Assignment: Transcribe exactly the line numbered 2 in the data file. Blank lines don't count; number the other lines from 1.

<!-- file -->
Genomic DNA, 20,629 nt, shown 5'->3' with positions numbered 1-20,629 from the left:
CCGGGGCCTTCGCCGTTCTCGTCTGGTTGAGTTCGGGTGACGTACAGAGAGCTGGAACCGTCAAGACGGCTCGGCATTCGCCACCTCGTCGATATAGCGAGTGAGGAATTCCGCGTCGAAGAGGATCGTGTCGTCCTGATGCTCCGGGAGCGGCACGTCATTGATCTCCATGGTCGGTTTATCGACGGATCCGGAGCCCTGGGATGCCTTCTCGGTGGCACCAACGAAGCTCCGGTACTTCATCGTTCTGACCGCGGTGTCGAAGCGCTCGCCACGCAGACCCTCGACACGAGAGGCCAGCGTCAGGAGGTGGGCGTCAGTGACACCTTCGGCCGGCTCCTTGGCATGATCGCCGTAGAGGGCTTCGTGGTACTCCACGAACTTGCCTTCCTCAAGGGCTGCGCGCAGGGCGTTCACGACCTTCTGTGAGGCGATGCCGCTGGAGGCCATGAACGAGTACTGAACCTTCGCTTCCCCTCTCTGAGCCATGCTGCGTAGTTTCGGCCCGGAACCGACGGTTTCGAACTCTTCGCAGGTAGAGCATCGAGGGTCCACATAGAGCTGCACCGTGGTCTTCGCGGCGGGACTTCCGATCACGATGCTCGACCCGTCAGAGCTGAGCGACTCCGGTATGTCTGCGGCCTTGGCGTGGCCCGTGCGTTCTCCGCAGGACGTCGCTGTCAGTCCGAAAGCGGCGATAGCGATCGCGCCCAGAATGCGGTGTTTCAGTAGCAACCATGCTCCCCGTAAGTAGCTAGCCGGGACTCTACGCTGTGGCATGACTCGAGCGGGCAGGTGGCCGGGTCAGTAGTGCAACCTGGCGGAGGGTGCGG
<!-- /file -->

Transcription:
CCGGGGCCTTCGCCGTTCTCGTCTGGTTGAGTTCGGGTGACGTACAGAGAGCTGGAACCGTCAAGACGGCTCGGCATTCGCCACCTCGTCGATATAGCGAGTGAGGAATTCCGCGTCGAAGAGGATCGTGTCGTCCTGATGCTCCGGGAGCGGCACGTCATTGATCTCCATGGTCGGTTTATCGACGGATCCGGAGCCCTGGGATGCCTTCTCGGTGGCACCAACGAAGCTCCGGTACTTCATCGTTCTGACCGCGGTGTCGAAGCGCTCGCCACGCAGACCCTCGACACGAGAGGCCAGCGTCAGGAGGTGGGCGTCAGTGACACCTTCGGCCGGCTCCTTGGCATGATCGCCGTAGAGGGCTTCGTGGTACTCCACGAACTTGCCTTCCTCAAGGGCTGCGCGCAGGGCGTTCACGACCTTCTGTGAGGCGATGCCGCTGGAGGCCATGAACGAGTACTGAACCTTCGCTTCCCCTCTCTGAGCCATGCTGCGTAGTTTCGGCCCGGAACCGACGGTTTCGAACTCTTCGCAGGTAGAGCATCGAGGGTCCACATAGAGCTGCACCGTGGTCTTCGCGGCGGGACTTCCGATCACGATGCTCGACCCGTCAGAGCTGAGCGACTCCGGTATGTCTGCGGCCTTGGCGTGGCCCGTGCGTTCTCCGCAGGACGTCGCTGTCAGTCCGAAAGCGGCGATAGCGATCGCGCCCAGAATGCGGTGTTTCAGTAGCAACCATGCTCCCCGTAAGTAGCTAGCCGGGACTCTACGCTGTGGCATGACTCGAGCGGGCAGGTGGCCGGGTCAGTAGTGCAACCTGGCGGAGGGTGCGG